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'Pride & Prejudice' takes earthier view of romance

November 07, 2005|Susan King

Joe Wright, the director of the new film version of "Pride & Prejudice," said he wept into his pint of lager at his local pub one Sunday while reading the screenplay for the adaptation of Jane Austen's classic 19th-century romantic novel.

"I had never read the book before, so I came [to the script] quite fresh," said the 33-year-old Wright. "I was quite moved by it. Then I read the novel. I was ashamed I hadn't read it before. I had a strong reaction to the novel and had some ideas of how it would work on the screen. Once those ideas had taken root, it was very difficult to shake them off."

"Pride & Prejudice," which opens Friday, marks the TV director's feature debut. In Wright's version, the story's emphasis is on the poor, headstrong Elizabeth Bennet (Keira Knightley), and not on the object of her affection (and, sometimes, disdain), the proud, handsome and rich Mr. Darcy (Matthew Macfadyen).

In previous incarnations, especially the 1940 feature with Greer Garson and Laurence Olivier, and the 1995 miniseries starring Jennifer Ehle and Colin Firth, it was Darcy who took center stage.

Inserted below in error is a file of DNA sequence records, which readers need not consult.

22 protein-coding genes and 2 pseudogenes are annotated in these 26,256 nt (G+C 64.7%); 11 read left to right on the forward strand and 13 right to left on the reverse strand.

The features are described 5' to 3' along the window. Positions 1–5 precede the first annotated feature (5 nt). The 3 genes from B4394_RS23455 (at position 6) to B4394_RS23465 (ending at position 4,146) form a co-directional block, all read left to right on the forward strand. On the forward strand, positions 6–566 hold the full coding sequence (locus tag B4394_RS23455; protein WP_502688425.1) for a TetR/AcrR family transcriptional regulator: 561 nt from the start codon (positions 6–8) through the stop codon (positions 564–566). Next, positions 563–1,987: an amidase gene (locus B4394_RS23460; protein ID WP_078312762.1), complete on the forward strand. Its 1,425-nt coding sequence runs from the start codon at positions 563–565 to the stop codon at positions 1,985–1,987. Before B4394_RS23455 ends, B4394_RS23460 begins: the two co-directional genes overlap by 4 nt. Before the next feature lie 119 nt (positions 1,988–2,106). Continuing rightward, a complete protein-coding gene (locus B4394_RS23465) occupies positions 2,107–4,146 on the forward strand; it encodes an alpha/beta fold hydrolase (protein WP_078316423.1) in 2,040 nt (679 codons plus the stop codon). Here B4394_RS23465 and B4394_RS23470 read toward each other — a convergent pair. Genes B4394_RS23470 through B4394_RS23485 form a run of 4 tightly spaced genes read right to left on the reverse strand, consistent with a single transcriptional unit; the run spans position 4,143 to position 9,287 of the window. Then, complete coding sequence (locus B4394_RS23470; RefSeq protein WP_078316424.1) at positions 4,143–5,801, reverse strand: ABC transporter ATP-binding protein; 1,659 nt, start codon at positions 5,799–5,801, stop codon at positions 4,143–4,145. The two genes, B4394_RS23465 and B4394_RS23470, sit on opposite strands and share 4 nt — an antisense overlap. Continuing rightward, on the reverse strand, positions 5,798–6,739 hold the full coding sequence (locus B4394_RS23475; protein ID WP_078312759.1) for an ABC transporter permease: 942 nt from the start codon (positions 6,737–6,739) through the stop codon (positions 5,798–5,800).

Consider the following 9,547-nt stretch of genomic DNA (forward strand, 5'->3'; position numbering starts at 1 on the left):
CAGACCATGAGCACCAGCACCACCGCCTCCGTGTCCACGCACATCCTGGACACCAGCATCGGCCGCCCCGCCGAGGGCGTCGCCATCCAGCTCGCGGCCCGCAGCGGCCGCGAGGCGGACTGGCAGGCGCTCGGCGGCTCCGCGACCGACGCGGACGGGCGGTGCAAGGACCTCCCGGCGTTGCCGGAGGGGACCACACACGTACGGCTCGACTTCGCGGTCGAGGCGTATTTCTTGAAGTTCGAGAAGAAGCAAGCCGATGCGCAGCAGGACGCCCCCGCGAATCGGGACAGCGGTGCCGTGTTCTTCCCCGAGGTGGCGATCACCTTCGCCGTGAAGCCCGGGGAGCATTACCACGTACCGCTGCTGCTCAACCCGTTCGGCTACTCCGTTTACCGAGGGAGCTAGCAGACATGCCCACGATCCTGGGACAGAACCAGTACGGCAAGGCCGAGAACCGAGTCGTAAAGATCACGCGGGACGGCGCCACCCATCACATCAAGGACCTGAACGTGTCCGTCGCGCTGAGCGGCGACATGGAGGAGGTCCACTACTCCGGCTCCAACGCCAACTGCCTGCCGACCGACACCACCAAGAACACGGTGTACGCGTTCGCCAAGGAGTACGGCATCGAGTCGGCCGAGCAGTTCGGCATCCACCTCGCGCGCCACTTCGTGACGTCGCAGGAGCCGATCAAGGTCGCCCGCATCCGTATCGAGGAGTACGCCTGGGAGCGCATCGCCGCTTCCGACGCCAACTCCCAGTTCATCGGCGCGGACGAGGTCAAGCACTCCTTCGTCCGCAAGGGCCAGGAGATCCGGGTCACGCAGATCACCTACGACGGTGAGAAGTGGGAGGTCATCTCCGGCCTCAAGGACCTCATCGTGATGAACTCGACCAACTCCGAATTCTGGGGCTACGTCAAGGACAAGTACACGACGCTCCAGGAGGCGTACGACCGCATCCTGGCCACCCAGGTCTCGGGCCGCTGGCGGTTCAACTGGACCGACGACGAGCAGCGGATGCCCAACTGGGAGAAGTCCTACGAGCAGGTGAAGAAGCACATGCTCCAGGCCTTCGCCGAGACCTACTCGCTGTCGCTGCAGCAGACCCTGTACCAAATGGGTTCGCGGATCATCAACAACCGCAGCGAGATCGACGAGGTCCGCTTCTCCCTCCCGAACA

"It is the story of a young woman," Wright said. "It is a rite-of-passage story, so I wanted to make it the Lizzie Bennet or the Keira Knightley version. To me, I think the point of that romance brings her to a deeper understanding of herself."

He also wanted a much earthier "Pride & Prejudice." This film doesn't sugarcoat the Bennets' meager existence -- pigs and chickens run freely in the unkempt, mud-soaked yard. (The movie, written by Deborah Moggach, was shot in a variety of locations in England.)

"I did a lot of research and discovered that people did live -- especially with the income the Bennets would have -- in a close proximately to their rural environment," Wright said. "I felt it was important [to show that]. Aesthetically, I like mess. I don't like tidiness."

He added, "On an emotional level, I kind of felt that Elizabeth Bennet was a very earthbound character. If she has her feet in the mud and she's reaching for the stars, it would help dramatize the heroism of what she was doing."


-- Susan King

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